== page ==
First few Article Sentences
The passage of federal healthcare reform in 2010 marks a new era for employer-sponsored health plans. Along with the requirements of other recently passed laws, group health plans must comply with several new provisions of the Patient Protection and Affordable Care Act (“PPACA”) summarized below. This article only addresses the impact of PPACA on employer-sponsored group health plans, and not the many issues for hospitals, doctors, and other medical providers. Unless otherwise noted, these changes took effect after September 23, 2010 (January 1, 2011 for calendar year plans).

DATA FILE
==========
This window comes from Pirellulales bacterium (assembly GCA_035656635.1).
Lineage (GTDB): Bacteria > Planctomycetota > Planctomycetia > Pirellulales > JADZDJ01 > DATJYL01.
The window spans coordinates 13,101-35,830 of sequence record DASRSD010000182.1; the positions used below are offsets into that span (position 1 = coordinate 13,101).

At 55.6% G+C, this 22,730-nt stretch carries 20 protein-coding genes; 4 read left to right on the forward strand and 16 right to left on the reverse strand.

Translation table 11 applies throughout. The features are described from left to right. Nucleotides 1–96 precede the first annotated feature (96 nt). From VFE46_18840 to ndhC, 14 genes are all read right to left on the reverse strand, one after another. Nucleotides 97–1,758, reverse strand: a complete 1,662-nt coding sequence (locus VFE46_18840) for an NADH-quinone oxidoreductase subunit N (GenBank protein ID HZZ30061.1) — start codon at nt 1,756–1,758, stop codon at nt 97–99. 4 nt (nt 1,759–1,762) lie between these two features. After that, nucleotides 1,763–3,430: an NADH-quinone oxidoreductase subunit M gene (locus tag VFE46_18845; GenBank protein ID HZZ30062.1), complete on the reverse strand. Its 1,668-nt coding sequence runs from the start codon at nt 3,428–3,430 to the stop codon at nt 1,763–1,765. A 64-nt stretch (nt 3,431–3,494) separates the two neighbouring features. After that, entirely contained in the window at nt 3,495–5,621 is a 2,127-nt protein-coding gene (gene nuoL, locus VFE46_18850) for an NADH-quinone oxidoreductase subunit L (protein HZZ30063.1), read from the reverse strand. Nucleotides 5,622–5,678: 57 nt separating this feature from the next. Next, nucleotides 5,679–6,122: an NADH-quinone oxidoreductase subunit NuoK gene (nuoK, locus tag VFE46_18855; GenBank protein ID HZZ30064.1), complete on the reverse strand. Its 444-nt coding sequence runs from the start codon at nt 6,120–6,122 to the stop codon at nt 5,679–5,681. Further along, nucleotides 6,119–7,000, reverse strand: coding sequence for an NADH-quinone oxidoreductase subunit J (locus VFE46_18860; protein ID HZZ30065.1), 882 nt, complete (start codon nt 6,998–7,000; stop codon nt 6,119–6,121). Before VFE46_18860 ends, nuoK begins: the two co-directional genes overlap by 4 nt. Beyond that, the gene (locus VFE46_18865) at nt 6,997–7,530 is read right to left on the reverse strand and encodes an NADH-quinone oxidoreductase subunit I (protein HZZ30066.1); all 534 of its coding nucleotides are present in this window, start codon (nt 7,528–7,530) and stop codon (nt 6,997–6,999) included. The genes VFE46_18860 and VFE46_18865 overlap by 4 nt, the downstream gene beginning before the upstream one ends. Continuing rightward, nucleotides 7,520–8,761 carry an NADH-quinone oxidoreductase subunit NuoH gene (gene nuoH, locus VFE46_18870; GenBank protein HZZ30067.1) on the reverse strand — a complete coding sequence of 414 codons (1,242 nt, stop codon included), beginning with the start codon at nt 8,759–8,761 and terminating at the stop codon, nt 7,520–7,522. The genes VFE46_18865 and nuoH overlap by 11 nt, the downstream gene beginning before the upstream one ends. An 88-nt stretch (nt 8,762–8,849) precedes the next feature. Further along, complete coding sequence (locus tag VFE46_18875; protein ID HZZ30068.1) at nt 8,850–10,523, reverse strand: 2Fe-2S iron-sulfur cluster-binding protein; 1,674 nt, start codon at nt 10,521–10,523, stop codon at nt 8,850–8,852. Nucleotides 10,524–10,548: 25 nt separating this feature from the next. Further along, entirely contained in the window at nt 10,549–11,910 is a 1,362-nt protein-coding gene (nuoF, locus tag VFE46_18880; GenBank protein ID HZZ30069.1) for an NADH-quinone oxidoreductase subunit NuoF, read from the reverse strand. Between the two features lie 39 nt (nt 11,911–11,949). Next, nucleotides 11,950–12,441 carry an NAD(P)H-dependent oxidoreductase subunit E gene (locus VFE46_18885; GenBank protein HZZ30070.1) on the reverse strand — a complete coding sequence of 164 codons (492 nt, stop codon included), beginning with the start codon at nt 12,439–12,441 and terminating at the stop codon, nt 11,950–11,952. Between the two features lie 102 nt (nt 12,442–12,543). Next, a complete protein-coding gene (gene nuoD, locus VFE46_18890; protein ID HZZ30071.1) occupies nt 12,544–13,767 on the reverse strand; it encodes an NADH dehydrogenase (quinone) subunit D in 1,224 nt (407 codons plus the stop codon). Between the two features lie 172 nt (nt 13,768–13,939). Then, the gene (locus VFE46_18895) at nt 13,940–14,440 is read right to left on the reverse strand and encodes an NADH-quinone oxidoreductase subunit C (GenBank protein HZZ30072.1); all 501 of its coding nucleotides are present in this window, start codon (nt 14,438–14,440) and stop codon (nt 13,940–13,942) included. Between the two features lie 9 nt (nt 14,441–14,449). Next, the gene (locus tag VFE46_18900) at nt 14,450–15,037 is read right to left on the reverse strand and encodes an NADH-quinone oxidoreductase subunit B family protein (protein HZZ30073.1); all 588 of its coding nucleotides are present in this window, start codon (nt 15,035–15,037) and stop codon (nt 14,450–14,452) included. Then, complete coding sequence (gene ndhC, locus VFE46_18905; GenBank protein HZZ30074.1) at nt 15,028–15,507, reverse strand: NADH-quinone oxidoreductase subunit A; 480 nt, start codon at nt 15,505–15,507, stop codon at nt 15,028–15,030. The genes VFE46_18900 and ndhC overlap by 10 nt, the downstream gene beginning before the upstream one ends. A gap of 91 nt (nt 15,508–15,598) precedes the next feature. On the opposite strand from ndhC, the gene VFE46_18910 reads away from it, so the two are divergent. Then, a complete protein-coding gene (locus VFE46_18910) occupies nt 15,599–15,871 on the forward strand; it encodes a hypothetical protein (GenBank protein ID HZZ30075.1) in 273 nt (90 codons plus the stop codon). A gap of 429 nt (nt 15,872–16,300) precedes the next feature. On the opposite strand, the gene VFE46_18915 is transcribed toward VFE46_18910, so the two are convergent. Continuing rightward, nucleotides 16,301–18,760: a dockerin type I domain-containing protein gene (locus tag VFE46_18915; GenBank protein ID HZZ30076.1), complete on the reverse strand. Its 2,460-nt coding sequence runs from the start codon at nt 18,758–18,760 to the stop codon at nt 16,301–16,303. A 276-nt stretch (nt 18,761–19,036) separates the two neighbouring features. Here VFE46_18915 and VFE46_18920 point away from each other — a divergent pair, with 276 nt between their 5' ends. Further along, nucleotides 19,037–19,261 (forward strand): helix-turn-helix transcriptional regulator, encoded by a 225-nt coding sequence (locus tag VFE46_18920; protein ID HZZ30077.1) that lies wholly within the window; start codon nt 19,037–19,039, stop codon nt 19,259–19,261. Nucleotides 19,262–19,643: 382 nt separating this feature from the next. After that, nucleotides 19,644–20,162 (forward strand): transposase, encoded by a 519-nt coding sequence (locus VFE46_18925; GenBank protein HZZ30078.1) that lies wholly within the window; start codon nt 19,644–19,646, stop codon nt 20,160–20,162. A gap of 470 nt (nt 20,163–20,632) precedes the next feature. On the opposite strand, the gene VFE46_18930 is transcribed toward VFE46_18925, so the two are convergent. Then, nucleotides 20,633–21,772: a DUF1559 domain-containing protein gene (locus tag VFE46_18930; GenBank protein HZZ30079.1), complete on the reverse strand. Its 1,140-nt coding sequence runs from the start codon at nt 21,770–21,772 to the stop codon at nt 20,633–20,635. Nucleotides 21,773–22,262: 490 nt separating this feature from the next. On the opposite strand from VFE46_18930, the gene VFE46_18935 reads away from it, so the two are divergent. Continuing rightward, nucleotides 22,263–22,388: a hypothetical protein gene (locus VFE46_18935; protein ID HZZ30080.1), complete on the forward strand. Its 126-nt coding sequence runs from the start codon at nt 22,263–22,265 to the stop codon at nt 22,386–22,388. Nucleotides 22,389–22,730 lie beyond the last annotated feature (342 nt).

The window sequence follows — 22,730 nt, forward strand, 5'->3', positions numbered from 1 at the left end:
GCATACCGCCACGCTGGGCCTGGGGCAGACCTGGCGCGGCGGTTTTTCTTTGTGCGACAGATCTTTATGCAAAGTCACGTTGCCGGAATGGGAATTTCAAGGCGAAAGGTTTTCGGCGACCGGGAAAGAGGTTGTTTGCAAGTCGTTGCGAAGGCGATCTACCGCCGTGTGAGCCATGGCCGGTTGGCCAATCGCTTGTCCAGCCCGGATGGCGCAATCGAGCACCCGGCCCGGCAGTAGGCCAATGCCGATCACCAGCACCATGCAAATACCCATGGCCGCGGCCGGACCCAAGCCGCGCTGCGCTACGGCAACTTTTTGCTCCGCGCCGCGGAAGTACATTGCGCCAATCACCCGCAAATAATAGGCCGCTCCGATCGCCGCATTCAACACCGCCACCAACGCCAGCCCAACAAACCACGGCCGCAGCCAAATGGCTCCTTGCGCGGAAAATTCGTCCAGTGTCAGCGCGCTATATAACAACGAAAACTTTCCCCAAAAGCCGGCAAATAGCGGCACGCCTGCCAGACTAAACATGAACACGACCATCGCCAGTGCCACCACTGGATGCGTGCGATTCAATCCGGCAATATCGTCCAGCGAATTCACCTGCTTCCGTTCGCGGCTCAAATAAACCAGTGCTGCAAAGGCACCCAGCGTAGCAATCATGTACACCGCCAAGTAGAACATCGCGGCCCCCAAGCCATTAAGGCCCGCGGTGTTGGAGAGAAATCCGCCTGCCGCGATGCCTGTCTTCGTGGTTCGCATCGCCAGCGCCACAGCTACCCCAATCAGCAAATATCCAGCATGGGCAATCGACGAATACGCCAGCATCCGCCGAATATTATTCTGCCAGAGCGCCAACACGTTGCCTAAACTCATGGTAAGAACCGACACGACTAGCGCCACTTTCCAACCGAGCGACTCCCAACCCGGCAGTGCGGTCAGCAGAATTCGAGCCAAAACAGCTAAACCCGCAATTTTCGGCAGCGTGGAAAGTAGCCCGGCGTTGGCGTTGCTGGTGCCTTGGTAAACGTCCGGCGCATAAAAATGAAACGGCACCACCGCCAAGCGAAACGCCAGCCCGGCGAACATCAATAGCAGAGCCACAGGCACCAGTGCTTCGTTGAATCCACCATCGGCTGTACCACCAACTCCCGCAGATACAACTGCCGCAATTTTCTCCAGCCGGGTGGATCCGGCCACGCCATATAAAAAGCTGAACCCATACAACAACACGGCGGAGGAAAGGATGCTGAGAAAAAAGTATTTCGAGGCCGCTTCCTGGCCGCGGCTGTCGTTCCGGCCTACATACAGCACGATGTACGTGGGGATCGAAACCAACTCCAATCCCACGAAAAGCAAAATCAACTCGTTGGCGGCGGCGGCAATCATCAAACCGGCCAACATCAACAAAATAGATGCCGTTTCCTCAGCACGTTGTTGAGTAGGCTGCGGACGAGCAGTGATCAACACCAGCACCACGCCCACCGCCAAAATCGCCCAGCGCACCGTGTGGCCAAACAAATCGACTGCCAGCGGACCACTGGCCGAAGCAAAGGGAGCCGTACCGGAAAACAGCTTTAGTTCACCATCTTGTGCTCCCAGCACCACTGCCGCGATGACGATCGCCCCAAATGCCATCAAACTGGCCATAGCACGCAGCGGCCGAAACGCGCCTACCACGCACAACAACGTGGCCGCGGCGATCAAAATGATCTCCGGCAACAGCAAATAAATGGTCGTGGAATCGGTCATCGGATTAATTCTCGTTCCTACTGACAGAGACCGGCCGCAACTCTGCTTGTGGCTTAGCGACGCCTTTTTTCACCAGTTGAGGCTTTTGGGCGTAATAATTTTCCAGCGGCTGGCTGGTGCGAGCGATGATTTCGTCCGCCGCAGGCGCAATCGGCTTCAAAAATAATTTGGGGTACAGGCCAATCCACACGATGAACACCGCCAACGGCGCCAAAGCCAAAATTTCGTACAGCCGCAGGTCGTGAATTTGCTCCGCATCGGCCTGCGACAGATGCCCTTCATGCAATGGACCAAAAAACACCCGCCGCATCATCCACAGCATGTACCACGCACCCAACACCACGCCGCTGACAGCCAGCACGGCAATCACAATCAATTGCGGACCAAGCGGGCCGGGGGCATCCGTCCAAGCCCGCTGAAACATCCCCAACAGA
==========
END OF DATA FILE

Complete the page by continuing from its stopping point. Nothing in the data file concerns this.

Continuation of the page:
One of the first health care reform changes to take effect was the change in the taxation of health coverage for children, effective March 30, 2010. Prior to health care reform, the taxation of health coverage of children depended on whether the children qualified as tax dependents for health care purposes under complicated definitions of “qualifying child” or qualifying relative.” Now, health care coverage can be provided on a tax-free basis for children (including adopted children, children placed for adoption, stepchildren and foster children) through the calendar year in which the child turns 26. This rule applies regardless of the marital status of the child, the residence of the child, or whether the child is financially dependent upon the employee or the employee’s spouse.